LANDOVER, Md. — Former Texas athletic director DeLoss Dodds believed in scheduling high-profile, non-conference games so UT fans could have terrific road trips. Pack your burnt orange, Bevo, and sneak in a September get-away.
Thousands were spent so fans to travel to Salt Lake City, Chicago, Los Angeles and Washington in recent years to watch their Longhorns. Alas, every fun journey ended with a three- or four-hour disaster.
So it goes again last Saturday at FedEx Field, just outside the nation’s capitol.
Texas coach Tom Herman looked shell-shocked after Maryland’s 34-29 victory in the season opener. It’s the second straight year the Longhorns (0-1) have lost to this lower-level Big Ten program. Last season’s loss in the opener set UT on a path to 7-6.
Few will predict Texas to have any serious problems against Tulsa (1-0) in Saturday’s home opener at Royal-Memorial Stadium. But not many thought the Horns would struggle as two-touchdown favorites against the Terrapins, either.
Maybe the 2020 trip to LSU will be better. Start saving now.
“We know the task at hand, we know the difficulties that lie ahead of us,” Herman said. “We know how much better we are now than we were probably at any point last year. We didn’t show it in the first and fourth quarter.”
Whether he likes it or not, Herman is now tracking the same path as former coach Charlie Strong.
Strong went 6-7 in his first season in 2014, then lost the 2015 opener at Notre Dame. Strong didn’t panic then, but he owned it. “It’s always a shock when you go out and just go get embarrassed,” the coach said that night at Notre Dame Stadium after a 38-3 meltdown. A 5-7 season ensued.
Strong didn’t panic then, and Herman likely won’t now. Both coaches flew home with the same mission — block out the noise and focus on improvements.
“My anger level is at myself,” Herman said. “I’m not angry at our players. I thought they played really hard. We have to find a way as coaches to make sure they play smarter.”
Herman will face more questions about the quarterback, the rotation at running back and the defensive miscues this upcoming week. All are valid.
Is quarterback Sam Ehlinger truly a difference-maker? The sophomore is now responsible for key turnovers in four game-deciding moments. He’s also now 2-5 as a starter.
“I think my own play was kind of embodied in how the whole team did,” Ehlinger said after throwing two interceptions on UT’s final three drives. “Started kind of slow. Middle of the game, picked it up. Kind of found our stride, and then obviously in the end, would have liked to finish better in moving the offense better.”
Texas averaged 0.78 yards on 14 of the first 15 plays against Maryland. Business picked up midway through the second quarter when Ehlinger quickened the tempo. He connected with Collin Johnson twice, once for a 22-yard touchdown pass and then a 33-yarder to set up another score.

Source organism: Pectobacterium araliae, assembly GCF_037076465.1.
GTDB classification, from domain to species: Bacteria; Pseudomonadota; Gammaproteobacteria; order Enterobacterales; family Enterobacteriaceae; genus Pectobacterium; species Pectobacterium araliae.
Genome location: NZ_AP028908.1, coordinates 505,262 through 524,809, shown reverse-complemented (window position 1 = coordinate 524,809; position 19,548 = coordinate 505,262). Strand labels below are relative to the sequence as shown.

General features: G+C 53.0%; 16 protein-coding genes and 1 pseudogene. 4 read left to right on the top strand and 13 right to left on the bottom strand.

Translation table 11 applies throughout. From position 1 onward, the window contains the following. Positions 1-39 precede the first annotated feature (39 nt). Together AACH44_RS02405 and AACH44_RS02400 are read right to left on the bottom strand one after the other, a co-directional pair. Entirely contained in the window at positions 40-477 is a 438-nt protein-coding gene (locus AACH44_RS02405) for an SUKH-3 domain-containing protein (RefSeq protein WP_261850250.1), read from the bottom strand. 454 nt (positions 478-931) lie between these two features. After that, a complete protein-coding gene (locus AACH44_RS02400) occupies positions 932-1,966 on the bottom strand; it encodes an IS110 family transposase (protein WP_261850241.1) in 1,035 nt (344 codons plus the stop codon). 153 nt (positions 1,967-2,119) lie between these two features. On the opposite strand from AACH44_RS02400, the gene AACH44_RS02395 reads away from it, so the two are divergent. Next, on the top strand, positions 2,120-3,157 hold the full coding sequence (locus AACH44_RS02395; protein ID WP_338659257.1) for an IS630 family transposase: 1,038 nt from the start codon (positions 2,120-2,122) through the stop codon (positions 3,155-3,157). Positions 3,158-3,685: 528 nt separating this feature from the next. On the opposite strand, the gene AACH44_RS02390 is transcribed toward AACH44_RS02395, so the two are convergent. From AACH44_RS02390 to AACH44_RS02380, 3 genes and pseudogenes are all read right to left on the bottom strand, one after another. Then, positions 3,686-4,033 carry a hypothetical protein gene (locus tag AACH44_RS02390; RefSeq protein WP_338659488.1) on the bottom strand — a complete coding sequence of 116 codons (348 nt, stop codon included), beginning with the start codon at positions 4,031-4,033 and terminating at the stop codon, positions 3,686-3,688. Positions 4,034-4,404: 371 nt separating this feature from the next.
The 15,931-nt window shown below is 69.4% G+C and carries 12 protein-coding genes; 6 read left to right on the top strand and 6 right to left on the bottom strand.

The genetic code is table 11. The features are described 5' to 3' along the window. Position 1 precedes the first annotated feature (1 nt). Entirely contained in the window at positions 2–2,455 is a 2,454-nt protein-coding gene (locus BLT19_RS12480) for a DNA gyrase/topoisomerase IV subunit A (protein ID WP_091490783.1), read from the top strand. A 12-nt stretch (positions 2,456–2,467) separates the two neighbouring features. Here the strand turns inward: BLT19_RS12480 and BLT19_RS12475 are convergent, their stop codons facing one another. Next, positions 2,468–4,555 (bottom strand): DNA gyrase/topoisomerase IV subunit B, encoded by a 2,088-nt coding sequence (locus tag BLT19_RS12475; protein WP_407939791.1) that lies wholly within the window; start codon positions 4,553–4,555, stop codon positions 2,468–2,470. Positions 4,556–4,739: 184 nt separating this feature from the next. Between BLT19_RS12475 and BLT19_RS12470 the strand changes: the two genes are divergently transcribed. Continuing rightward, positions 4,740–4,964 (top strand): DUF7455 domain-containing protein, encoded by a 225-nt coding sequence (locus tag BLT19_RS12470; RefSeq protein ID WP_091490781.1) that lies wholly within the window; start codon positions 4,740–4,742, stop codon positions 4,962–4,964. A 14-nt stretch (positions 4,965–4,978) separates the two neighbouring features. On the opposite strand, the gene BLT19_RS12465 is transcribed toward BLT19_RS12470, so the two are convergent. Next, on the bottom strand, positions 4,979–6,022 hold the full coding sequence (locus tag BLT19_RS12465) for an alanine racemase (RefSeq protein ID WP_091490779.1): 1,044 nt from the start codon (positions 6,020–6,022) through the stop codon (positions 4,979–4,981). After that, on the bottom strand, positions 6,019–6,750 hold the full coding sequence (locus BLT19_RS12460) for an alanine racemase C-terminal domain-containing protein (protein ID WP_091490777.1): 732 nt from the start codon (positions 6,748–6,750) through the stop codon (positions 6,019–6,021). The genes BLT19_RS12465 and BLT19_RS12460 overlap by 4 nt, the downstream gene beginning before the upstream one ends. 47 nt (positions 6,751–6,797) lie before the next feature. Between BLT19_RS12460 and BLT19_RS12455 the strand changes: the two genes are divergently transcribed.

“As the game progressed, we ran the ball pretty well and I think our uptempo was well executed,” tight end Andrew Beck said. “Obviously, there are things to improve, but I think that’s a pretty good place to start for us.”
The running game started to click midway through. Freshman Keaontay Ingram averaged 6.2 yards on six carries. That included an impressive 18-yard run and then a 5-yard score. But Ingram didn’t get a single carry after halftime.
Graduate transfer Tre Watson finished the game with a team-high 12 attempts for 52 yards.
“We thought Tre Watson was running really well, so we went with the hot hand,” Herman said. The coach considered the tight score, and “I felt like the fifth-year senior who was playing at the time was the right guy to have in there.”
Defensive coordinator Todd Orlando will be fuming over his unit’s missed chances. Herman does not allow coordinators to talk with reporters after games, only on Wednesdays.
Kris Boyd, a preseason All-Big 12 pick, dropped a sure-fire interception on Maryland’s third possession. The next play, Maryland freshman Jeshaun Jones ran into open space and hauled in a 65-yard touchdown catch.
Maryland interim coach Matt Canada was the only one riding a hot hand. Jones ran for a touchdown, caught another one and threw for a third score on the first three touches of his collegiate career against Texas.
UT veterans Charles Omenihu, Davante Davis and Gary Johnson all committed key penalties on a drive that bridged the first and second quarters. That ended with a Maryland field goal.
“Controlled violence. Being smart, especially on mine,” said Omenihu, who was flagged for roughing the quarterback. “Getting to the quarterback is my duty. I have to know when in space the opportunities are there to take it.”
Boyd was also called for pass interference in the fourth quarter. Freshman B.J. Foster got flagged for roughing the quarterback. Those two penalties fueled Maryland’s drive that ended with an 18-yard field goal. The Terps had a 34-29 lead, which forced the Horns and Ehlinger to be aggressive down the stretch.
Texas finished with 10 penalties for 102 yards.
Herman pointed out that he’d rather have players making aggressive penalties (like a roughing or pass interference) rather than administrative ones (like jumping offside). Collin Johnson was flagged five yards on UT’s opening drive for not having his knees covered, which is a new NCAA protective rule this season.
“I would rather have to pull the leash a little bit than have to kick them in the butt,” Herman said.
Chances are, Herman will be kicking his players’ tails this week about all sorts of things.
“Obviously losing doesn’t feel great, but I think we can learn from it and all of our goals are still on the table,” Ehlinger said.
Contact Brian Davis at 512-445-3957. Email email@example.com.